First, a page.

Sunday, July 27, 2008

My Lady of Cleves by Margaret Campbell Barnes

Historians have long debated exactly what about Anne of Cleves was so distasteful to her husband, Henry VIII of England. After all, the portrait that inspired Henry to send for her as his fourth bride shows a comely enough woman - not beautiful, but pleasant to look at, with heavy-lidded eyes and a serene countenance. Yet Henry infamously proclaimed "I like her not" after meeting her and quickly obtained an annulment.

Margaret Campbell Barnes proposed an ingenious solution to this historical conundrum in her novel, My Lady of Cleves. Hans Holbein, the court painter sent to Germany to capture Anne's likeness, fell in love with her and painted what he saw: A beautiful soul who had captured his heart.

Until Holbein's arrival, Anne lived a placid, uneventful life in the duchy of Cleves. Anne and her family all believe Henry will pick her attractive sister, Amelia, to be his bride, and all are shocked when Henry instead sends for Anne.

Touched by Holbein's exquisite miniature of her, and awakened to a belief in her own inner beauty, Anne returns the painter's love, but because of their differing stations in life, their passion can never be consummated.

The novel follows Anne to England where, determined to please her family by making a success of her royal marriage, she works hard to learn the English language and court customs. After her rejection by Henry, she fulfills her domestic urges by becoming a trusted friend to his daughters and by efficiently managing the large income and household Henry awards her for her compliance with the annulment. Barnes shows how Anne became perhaps the luckiest of Henry's wives; not only did she keep her head, she lived out her life as an independent woman who always had a place at court as a sort of honorary Tudor.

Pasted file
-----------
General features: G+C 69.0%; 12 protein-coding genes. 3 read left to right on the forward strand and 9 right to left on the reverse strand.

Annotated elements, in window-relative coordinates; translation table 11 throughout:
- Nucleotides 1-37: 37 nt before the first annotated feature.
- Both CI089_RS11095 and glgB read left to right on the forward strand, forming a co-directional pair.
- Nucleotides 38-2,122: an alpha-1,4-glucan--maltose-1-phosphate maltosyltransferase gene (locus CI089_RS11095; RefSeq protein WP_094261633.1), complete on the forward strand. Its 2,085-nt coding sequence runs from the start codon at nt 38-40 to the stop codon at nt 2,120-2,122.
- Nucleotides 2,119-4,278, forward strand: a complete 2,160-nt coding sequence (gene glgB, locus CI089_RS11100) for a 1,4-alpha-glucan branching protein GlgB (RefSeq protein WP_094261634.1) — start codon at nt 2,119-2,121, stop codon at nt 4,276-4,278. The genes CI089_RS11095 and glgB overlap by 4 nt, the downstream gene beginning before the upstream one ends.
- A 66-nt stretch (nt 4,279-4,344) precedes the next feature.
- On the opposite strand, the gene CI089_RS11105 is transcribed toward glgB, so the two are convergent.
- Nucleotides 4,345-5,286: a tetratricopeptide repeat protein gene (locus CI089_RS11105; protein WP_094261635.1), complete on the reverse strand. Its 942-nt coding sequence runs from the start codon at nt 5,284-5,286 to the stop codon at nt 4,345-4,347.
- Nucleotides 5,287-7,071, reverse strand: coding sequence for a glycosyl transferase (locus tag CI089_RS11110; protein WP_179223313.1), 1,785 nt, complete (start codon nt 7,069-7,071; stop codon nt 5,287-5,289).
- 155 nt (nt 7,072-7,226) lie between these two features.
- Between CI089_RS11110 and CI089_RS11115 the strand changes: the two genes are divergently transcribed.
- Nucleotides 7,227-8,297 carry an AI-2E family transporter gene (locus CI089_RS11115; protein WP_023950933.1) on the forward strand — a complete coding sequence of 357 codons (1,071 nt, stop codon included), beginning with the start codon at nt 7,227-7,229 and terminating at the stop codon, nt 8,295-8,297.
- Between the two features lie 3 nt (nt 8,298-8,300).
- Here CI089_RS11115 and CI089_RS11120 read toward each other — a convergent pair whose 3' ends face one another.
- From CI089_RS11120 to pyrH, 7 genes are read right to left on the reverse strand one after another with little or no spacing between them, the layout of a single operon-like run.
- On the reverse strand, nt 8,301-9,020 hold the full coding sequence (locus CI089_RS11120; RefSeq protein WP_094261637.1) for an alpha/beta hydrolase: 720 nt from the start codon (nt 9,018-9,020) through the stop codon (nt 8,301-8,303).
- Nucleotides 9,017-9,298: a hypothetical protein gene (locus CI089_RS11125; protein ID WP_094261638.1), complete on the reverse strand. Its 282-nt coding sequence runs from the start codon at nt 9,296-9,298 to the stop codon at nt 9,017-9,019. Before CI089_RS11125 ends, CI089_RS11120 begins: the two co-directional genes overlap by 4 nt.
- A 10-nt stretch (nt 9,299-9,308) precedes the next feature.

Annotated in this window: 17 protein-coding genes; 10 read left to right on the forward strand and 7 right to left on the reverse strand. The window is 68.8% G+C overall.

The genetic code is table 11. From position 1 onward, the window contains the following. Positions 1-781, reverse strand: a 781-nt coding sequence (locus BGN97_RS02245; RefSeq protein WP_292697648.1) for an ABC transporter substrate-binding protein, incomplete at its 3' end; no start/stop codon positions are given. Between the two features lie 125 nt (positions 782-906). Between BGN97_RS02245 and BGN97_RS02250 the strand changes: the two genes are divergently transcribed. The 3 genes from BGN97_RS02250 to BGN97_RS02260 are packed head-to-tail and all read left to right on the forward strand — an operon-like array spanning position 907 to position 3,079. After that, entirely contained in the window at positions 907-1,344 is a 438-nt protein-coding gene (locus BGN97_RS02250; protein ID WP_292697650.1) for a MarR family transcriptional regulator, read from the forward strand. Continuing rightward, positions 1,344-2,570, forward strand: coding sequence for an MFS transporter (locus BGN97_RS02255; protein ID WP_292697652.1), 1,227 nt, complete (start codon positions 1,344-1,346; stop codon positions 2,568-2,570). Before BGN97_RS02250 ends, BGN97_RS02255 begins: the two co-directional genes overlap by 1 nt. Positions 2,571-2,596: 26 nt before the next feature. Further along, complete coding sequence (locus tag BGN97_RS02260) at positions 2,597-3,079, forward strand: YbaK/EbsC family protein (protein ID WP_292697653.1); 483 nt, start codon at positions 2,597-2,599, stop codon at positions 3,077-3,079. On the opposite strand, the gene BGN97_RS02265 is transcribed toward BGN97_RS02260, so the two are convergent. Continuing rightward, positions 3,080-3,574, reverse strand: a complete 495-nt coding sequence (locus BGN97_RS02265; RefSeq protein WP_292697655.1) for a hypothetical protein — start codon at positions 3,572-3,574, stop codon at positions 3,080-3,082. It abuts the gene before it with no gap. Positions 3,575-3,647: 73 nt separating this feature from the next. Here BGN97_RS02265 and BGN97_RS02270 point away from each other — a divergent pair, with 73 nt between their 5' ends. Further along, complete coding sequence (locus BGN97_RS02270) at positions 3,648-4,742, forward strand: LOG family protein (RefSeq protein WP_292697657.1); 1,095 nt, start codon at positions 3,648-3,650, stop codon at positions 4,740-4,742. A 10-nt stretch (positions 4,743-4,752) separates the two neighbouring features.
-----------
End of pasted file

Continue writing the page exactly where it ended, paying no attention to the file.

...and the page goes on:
Barnes portrayed Anne as an attractive, intelligent, practical and warm-hearted woman not deserving of the insult hurled at her by Henry of "Flanders mare." As the story progresses, Henry's nobles and finally, Henry himself, come to recognize her worth.

Barnes's novel had a warm, cozy feeling to it as it told the story of a royal wife neglected by history - not as stubborn or principled as Catherine of Aragon, nor flashy and tempestuous as Anne Boleyn, nor youthful, silly and reckless as Catherine Howard. I enjoyed the opportunity to get to know Anne of Cleves a bit better through the lens of fiction. My grade: A-

My Lady of Cleves will be republished in September.


Daphne said...

Great review! I really enjoyed this one as well. It seems that Anne is the most neglected of Henry's wives and I thought Barnes did a great job of giving her life and a personality.

Mimi said...

I really liked this book as well, I thought it was a fabulous view of Anne of Cleaves, who gets not much press.

I loaned out my copy and it hasn't come back my way. Maybe I'll have to get one of the republished ones